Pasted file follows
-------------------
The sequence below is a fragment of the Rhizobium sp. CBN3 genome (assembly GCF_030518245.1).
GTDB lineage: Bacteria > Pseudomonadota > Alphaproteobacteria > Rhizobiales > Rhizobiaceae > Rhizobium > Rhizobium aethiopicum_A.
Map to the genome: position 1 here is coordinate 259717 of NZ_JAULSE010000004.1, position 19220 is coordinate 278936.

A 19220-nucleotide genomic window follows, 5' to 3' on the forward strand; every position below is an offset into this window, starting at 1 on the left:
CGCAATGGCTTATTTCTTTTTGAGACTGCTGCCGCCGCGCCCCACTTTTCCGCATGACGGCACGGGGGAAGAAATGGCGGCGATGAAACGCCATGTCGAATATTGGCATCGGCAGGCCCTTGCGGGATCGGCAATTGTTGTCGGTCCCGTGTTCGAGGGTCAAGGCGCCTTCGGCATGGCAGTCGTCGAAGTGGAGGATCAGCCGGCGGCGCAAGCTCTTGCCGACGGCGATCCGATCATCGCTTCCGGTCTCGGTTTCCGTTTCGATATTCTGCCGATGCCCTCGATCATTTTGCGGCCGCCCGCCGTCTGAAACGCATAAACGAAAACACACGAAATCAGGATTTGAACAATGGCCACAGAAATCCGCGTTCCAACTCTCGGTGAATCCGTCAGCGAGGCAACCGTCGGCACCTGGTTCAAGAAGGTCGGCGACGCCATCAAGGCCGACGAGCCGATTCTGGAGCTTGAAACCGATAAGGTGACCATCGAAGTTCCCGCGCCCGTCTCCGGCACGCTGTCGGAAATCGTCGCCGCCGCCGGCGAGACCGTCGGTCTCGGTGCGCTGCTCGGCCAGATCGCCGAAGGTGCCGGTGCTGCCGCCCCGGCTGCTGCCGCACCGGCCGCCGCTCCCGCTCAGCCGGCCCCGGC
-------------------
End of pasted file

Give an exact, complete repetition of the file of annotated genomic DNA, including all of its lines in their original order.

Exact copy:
The sequence below is a fragment of the Rhizobium sp. CBN3 genome (assembly GCF_030518245.1).
GTDB lineage: Bacteria > Pseudomonadota > Alphaproteobacteria > Rhizobiales > Rhizobiaceae > Rhizobium > Rhizobium aethiopicum_A.
Map to the genome: position 1 here is coordinate 259717 of NZ_JAULSE010000004.1, position 19220 is coordinate 278936.

A 19220-nucleotide genomic window follows, 5' to 3' on the forward strand; every position below is an offset into this window, starting at 1 on the left:
CGCAATGGCTTATTTCTTTTTGAGACTGCTGCCGCCGCGCCCCACTTTTCCGCATGACGGCACGGGGGAAGAAATGGCGGCGATGAAACGCCATGTCGAATATTGGCATCGGCAGGCCCTTGCGGGATCGGCAATTGTTGTCGGTCCCGTGTTCGAGGGTCAAGGCGCCTTCGGCATGGCAGTCGTCGAAGTGGAGGATCAGCCGGCGGCGCAAGCTCTTGCCGACGGCGATCCGATCATCGCTTCCGGTCTCGGTTTCCGTTTCGATATTCTGCCGATGCCCTCGATCATTTTGCGGCCGCCCGCCGTCTGAAACGCATAAACGAAAACACACGAAATCAGGATTTGAACAATGGCCACAGAAATCCGCGTTCCAACTCTCGGTGAATCCGTCAGCGAGGCAACCGTCGGCACCTGGTTCAAGAAGGTCGGCGACGCCATCAAGGCCGACGAGCCGATTCTGGAGCTTGAAACCGATAAGGTGACCATCGAAGTTCCCGCGCCCGTCTCCGGCACGCTGTCGGAAATCGTCGCCGCCGCCGGCGAGACCGTCGGTCTCGGTGCGCTGCTCGGCCAGATCGCCGAAGGTGCCGGTGCTGCCGCCCCGGCTGCTGCCGCACCGGCCGCCGCTCCCGCTCAGCCGGCCCCGGC